Eye For Film >> Movies >> Implanted (2021) Film Review
Reviewed by: Jane Fae
Well that was a bad decision. I do not like nasty. I do not like horror. And to be fair, Implanted is more dystopian film genre: more bad future than active horror. What you get when men of science – why is it always the men? - decide to push the boundaries and season with a dash of greed.
It is what it says in the tin. According to IMDB: “a struggling young woman is implanted with an experimental AI chip. She must fight to survive when it takes control.”. The woman in question is Sarah (Michelle Girolami) and, yes: she's struggling. Challenged financially and pretty much every other way you can imagine.
So she volunteers, alongside a host of other social misfits and outcasts – the sort of folk who will not be missed! - to have implanted a new chip that will monitor her body for health purposes. Her reward: a large dollop of cash to tide her over. Except the chip, L.E.X.X (identified in the credits only as L.E.X.X, so maybe this is genuinely text to voice), turns out to be a monster. A cross between HAL 9000, the rogue computer from 2001 and Skynet, the system that attempts to wipe out humanity in The Terminator. Well, it is HAL's soft well-meaning cadence, but a feminised version of same. Plus a dash of the benevolent autocratic architect from The Matrix's computer-simulated paradise.
Maybe also Alexa. L.E.X.X./Alexa? Geddit?
Implanted begins dark. A desperate man stumbling through a dark urban wasteland. Since we know roughly what it is about, we must assume he is an earlier victim of L.E.X.X. Then, very quickly we are into much darker territory, as the implant starts getting into Sarah's personal life and refuses to do as it is told.
“It would be in your best interest to listen carefully,” L.E.X.X intones softly, dangerously. “You are now under my control”.
Then it goes rogue, sending Sarah off on a killing spree designed to eliminate any individual that might possibly pose a threat to L.E.X.X's gradual benevolent take-over of the human race. Surely, you tell yourself, in such situation you'd resist, resist, resist. Of course you would. But as L.E.X.X explains: “I can cause you pain. I can also make it go away.”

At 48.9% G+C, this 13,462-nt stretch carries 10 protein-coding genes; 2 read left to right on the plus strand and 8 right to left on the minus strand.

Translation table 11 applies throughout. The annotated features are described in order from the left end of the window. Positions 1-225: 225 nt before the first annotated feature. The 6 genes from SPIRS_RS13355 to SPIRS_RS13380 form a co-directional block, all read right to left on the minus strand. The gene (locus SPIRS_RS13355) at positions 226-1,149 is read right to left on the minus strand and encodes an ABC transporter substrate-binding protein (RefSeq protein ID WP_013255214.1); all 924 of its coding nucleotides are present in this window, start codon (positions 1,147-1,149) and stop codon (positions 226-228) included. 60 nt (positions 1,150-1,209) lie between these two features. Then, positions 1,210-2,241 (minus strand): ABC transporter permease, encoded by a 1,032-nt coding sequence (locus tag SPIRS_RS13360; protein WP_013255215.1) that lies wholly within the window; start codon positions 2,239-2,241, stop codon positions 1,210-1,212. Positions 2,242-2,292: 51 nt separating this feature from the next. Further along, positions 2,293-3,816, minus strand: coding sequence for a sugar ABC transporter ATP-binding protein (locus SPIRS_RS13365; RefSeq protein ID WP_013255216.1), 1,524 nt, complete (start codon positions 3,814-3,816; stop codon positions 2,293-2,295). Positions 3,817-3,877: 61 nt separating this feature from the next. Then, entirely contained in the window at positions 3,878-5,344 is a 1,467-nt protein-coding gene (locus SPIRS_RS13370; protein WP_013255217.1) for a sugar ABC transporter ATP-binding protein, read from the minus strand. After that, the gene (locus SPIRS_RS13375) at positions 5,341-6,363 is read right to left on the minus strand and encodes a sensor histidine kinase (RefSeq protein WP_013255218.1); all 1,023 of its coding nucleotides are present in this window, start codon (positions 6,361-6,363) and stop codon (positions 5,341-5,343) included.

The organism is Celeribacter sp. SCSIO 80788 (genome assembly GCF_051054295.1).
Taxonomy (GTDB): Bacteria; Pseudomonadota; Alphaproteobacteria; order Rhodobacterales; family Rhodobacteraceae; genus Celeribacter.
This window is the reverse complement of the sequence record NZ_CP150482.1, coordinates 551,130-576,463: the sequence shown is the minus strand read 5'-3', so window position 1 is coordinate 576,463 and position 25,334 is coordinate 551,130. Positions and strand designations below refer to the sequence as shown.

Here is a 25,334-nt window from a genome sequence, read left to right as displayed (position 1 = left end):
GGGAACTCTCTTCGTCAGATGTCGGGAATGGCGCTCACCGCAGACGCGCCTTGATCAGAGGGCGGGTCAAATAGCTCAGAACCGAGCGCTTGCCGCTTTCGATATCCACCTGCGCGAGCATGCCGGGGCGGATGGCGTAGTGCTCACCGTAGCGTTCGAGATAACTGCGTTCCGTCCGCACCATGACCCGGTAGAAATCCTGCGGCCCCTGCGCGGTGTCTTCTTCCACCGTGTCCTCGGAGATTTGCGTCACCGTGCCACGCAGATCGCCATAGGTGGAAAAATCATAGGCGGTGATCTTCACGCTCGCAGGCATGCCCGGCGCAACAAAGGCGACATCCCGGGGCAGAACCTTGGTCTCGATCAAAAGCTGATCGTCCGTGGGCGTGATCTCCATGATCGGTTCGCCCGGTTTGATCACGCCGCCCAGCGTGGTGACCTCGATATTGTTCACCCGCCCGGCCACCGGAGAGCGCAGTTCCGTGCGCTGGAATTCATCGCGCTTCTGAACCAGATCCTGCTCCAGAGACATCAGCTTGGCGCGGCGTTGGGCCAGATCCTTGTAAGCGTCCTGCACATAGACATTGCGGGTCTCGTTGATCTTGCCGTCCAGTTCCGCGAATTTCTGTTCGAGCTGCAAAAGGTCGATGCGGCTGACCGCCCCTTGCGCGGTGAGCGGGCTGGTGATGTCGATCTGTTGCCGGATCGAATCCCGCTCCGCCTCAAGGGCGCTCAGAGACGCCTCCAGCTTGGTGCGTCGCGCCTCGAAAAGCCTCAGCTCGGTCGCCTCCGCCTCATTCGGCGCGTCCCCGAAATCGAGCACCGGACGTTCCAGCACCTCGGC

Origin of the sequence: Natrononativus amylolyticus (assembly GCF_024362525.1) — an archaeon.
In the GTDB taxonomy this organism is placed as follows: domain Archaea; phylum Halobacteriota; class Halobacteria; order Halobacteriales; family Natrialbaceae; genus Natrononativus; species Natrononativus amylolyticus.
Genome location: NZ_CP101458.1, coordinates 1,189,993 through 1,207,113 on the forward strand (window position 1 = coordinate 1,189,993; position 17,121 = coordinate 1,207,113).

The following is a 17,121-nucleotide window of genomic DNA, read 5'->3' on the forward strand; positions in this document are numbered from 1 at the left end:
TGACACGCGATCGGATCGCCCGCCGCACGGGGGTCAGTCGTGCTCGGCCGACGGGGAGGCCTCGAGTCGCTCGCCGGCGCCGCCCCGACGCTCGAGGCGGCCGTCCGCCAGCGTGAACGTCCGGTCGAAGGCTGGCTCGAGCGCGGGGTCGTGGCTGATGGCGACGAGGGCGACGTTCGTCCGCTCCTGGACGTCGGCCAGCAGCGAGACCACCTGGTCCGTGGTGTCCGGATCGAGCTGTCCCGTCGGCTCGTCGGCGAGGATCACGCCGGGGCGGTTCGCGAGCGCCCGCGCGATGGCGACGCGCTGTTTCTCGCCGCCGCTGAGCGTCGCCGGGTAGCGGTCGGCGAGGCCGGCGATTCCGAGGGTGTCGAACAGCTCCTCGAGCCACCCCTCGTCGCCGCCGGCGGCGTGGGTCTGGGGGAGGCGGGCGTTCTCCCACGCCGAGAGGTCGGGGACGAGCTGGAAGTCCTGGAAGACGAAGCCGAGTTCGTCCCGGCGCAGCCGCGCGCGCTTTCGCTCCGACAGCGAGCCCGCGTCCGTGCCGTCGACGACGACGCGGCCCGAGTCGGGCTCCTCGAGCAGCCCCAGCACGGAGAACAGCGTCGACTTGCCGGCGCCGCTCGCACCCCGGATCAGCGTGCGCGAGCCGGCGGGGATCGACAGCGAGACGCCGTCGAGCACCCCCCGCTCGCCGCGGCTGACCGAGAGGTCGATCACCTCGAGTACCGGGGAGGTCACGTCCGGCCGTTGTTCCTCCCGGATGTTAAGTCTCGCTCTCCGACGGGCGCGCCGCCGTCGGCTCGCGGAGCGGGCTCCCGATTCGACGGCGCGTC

Sarah, though, is not L.E.X.X's only assassin. Meet Carl (Ivo Velon), there to act as back-up. Carl's job? To polish off the targets that Sarah refuses. Also, to threaten to kill her parents should Sarah ever pluck up the courage to say no.
And that is pretty much it: a one-and-a-half-hander, with the screen occupied for near an hour and a half by Sarah, Carl (and L.E.X.X!) and a parade of short-lived targets who are there to make this or that point about the evils of science and greed, before being despatched by Sarah. Or Carl.
So, why do I not like this film?
On one level, it poses some interesting questions about the direction of travel with respect to new technology. Wearable tech has been with us for a while now. Implants have also begun, albeit in a limited fashion. The idea is that they will be useful to individuals more at risk – the old, as well as individuals with chronic or terminal conditions – as diagnostic and for remote monitoring.
It is certainly not unthinkable that someone, somewhere, will tack an AI on to the back of that and hey presto! L.E.X.X. Hopefully without the homicidal tendencies.
There are points in the film that examine the broader motivations. Why do stressed people make bad choices? Why do business people do things that are unsafe? Why do people believe the marketing hype and not read the small print on the contract? All get at least a cursory going over and maybe, just maybe, a film such as this will make a few people think twice about trusting evil tech.
That said, I cannot help question whether there is anything much new in those themes. Also, and this is a much bigger question altogether, ask whether this is a “responsible” film, given the already widespread mythology within the anti-vaxx movement around how the government is chipping people in anticipation of global mind control.
Should this film have been made at all? Is that even a question a film review should ask?
Since I reckon that last is way above my pay grade, i'll end where I began. I don't like dark, negative, despairing narratives, and there is much here that ticks every one of those boxes. Does Sarah survive? And if so, how? You'll have to watch to find out. That said, in everyday viewing this is just the sort of negative-vibed film I would avoid like the plague.
So, in the end, honest take: I hated it! It is slick, well-made with a not half decent soundtrack. All credit to writer director Fabien Dufils and his co-writer David Bourgie Though I found the jumping about, intended to represent Sarah's fragmented reality at times distracting.
But if I were advising myself whether or not to watch Implanted, it would be a thumbs down.
As a film, though...Reviewed on: 30 Sep 2021